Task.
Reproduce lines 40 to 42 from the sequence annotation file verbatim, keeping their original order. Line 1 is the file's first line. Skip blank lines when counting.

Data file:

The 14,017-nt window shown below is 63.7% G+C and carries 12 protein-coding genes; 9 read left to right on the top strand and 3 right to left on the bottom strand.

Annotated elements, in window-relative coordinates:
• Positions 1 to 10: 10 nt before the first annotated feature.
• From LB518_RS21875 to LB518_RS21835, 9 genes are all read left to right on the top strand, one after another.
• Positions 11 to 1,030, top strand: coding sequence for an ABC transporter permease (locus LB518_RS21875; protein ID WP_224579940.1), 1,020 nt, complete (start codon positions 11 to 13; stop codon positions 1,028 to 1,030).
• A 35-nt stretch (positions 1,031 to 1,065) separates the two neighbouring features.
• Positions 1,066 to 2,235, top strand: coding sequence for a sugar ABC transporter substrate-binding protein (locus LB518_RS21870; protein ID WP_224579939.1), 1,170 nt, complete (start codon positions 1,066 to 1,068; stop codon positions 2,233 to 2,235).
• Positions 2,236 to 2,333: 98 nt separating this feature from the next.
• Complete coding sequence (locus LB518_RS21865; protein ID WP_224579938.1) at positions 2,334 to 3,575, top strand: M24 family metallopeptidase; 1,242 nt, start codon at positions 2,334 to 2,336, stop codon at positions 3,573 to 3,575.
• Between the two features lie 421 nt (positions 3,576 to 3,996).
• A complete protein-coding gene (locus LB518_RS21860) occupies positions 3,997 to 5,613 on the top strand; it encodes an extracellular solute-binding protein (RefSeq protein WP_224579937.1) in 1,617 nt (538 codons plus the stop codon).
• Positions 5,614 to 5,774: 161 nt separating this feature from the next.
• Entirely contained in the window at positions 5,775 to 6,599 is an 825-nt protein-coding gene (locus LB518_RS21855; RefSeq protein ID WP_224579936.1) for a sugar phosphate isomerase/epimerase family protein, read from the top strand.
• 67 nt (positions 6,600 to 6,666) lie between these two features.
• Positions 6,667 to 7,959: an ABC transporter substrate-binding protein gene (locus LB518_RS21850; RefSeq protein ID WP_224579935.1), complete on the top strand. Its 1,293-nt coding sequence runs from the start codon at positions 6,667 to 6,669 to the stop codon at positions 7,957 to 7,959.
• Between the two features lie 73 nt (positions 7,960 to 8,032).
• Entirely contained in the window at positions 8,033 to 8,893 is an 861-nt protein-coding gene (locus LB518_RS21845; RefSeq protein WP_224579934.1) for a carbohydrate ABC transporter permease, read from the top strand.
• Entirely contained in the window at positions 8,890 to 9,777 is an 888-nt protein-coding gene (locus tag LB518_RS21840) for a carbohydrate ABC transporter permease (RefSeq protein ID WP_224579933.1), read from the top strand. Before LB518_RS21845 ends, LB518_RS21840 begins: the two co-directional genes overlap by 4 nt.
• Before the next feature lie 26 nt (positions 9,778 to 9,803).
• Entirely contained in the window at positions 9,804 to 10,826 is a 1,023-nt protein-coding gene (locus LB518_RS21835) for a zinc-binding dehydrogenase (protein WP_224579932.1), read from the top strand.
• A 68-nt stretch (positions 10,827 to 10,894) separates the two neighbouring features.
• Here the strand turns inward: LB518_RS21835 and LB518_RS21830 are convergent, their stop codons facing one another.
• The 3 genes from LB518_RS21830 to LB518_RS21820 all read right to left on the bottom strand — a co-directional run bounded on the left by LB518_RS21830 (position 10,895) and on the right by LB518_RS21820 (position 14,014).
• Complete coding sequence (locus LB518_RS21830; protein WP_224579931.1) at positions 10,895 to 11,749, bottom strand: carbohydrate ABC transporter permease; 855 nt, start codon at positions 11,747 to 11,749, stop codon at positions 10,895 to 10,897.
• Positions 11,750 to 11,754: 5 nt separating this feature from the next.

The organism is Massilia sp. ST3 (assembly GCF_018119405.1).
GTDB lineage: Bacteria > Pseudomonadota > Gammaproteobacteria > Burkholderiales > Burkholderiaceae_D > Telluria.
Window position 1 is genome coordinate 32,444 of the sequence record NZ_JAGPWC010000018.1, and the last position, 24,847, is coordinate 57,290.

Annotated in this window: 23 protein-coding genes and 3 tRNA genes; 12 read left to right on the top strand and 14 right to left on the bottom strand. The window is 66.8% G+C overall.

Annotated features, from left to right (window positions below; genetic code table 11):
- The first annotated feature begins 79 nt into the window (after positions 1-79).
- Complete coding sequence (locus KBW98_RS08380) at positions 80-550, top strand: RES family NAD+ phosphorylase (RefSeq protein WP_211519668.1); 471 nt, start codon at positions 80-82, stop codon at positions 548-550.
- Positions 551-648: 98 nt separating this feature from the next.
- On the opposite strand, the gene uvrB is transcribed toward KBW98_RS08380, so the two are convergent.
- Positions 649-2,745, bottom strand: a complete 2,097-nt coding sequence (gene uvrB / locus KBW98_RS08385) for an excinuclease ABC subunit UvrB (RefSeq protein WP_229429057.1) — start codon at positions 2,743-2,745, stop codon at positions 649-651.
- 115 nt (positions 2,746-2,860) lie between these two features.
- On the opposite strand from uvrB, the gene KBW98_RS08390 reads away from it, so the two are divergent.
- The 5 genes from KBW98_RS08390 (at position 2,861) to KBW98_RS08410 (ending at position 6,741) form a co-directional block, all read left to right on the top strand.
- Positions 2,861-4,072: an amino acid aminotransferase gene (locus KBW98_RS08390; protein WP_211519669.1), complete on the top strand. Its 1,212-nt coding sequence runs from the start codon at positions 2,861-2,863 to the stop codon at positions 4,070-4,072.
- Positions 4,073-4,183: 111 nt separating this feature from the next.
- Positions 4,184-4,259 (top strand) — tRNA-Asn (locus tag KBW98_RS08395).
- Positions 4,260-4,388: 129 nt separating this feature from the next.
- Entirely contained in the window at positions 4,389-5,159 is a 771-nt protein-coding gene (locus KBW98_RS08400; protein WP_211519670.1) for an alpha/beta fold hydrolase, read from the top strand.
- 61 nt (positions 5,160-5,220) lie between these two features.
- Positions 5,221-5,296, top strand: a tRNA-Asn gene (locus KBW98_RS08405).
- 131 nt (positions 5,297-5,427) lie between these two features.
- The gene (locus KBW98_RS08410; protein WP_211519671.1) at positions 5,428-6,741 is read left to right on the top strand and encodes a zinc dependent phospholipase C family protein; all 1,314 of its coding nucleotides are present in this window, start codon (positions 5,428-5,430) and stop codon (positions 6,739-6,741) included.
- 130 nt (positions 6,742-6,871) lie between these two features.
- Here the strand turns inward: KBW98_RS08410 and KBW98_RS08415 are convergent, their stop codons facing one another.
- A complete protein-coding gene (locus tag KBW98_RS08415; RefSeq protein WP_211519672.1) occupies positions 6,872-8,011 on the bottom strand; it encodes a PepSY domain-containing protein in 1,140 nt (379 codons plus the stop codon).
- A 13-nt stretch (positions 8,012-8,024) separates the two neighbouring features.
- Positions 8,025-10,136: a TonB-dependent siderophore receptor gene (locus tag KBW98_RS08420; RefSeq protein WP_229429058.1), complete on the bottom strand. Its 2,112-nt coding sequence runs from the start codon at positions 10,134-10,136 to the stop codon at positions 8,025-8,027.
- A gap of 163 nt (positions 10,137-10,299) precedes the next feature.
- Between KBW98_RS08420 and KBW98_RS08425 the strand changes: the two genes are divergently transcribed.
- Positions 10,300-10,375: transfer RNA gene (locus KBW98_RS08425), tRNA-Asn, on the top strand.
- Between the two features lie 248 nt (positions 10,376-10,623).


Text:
- Positions 4,073-4,183: 111 nt separating this feature from the next.
- Positions 4,184-4,259 (top strand) — tRNA-Asn (locus tag KBW98_RS08395).
- Positions 4,260-4,388: 129 nt separating this feature from the next.